French 16th spice mix for baking and roasting

By • February 9, 2018 0 Comments

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French 16th spice mix for baking and roasting

Author Notes: 1555, when this recipe was published, definitely falls in Early Modern Period (Lady Jane Grey on English throne, Henry II on French, Calvin just sent his first Protestant missionary to France), but some of the spicing and cooking patterns reflected medieval trade and tastes. Two worth seeking out from specialty stores or web purveyors are long pepper and grains of paradise, both giving tingly and complex flavors. This recipe is like modern Quatres Epices, and can be used (see French Wikipedia, among others) for meats, stews, marinades, pates & terrines, and baking. I use and give it as gifts, one of a series of blends I call "Cinnamon Plus" because that spice makes up a large part of the blends. Original had 1 tablespoon clove, which I don't like, so omit. You can adjust similarly. Usable year-round but more interesting with fall and winter meals. Make small amounts and start with the ratios presented here, straight from 1555.Nancy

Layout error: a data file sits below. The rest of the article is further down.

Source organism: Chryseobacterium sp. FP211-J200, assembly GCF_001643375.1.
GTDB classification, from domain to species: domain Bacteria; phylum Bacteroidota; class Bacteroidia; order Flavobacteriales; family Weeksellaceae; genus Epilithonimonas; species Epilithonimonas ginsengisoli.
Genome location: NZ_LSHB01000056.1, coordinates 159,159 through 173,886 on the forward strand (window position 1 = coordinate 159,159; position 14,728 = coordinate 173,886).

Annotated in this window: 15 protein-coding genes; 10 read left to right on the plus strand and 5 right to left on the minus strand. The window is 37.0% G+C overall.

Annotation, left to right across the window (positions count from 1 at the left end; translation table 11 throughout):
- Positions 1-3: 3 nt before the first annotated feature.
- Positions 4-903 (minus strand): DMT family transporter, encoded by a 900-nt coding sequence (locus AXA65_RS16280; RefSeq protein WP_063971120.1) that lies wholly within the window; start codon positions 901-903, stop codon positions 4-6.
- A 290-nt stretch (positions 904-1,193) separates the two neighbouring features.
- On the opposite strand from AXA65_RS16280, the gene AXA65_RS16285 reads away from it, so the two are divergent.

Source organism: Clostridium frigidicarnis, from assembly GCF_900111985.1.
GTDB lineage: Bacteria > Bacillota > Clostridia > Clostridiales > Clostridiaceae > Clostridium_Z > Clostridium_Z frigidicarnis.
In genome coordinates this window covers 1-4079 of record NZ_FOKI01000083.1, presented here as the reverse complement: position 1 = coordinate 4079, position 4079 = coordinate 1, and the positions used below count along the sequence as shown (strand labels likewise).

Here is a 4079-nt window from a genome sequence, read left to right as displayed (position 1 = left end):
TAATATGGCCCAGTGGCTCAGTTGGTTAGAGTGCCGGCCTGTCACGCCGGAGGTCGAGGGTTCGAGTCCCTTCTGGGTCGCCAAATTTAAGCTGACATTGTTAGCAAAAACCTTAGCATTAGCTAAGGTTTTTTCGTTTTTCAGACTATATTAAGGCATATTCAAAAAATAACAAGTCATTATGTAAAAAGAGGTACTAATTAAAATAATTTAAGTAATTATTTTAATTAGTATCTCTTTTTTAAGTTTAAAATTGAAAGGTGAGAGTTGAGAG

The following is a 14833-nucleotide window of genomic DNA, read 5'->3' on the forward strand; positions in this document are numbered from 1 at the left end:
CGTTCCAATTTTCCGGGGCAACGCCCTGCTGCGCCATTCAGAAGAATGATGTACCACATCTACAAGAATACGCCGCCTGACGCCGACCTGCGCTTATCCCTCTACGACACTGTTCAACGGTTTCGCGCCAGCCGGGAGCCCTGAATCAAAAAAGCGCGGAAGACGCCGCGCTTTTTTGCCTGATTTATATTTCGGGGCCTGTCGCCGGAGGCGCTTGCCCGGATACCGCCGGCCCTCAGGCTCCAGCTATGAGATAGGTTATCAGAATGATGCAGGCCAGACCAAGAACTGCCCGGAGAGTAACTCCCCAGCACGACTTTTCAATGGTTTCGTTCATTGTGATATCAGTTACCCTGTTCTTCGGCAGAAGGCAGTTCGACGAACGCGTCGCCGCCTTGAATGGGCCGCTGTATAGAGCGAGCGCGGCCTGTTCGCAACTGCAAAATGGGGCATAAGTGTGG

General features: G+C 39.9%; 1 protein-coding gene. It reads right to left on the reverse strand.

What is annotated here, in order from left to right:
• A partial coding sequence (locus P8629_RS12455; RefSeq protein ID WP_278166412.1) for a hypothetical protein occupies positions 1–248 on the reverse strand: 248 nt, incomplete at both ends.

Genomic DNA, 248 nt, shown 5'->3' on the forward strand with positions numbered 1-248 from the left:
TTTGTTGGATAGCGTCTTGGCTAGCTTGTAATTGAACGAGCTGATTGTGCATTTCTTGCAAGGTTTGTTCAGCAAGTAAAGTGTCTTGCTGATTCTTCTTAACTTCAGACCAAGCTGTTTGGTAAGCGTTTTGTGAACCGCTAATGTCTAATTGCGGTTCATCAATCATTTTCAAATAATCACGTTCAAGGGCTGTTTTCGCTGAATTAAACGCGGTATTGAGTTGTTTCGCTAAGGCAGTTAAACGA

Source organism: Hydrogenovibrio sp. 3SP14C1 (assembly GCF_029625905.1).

Makes 1 cup

  • 4 tablespoons ground cinnamon
  • 4 tablespoons ground ginger
  • 2 tablespoons ground nutmeg &/or mace
  • 2 tablespoons ground black peppercorns (round pepper)
  • 1 tablespoon ground long pepper
  • 1 tablespoon ground grains of paradise
  • 1 tablespoon ground galingal (this is a relative of ginger)
  1. Get whole spices if you can, and grind them in a coffee grinder or blender.
  2. If whole are not available for all, buy small amounts of ground from a place where turnover is high and you can count on freshness.
  3. Bottle and keep in a dark, dry cupboard for up to a year.
  4. Lightly toasting before or after grinding might give interesting flavors.
  5. I put the measurements in tablespoons to give about a cup. If you want less or more, pick another measure (e.g., tsp.)and keep the same proportions.

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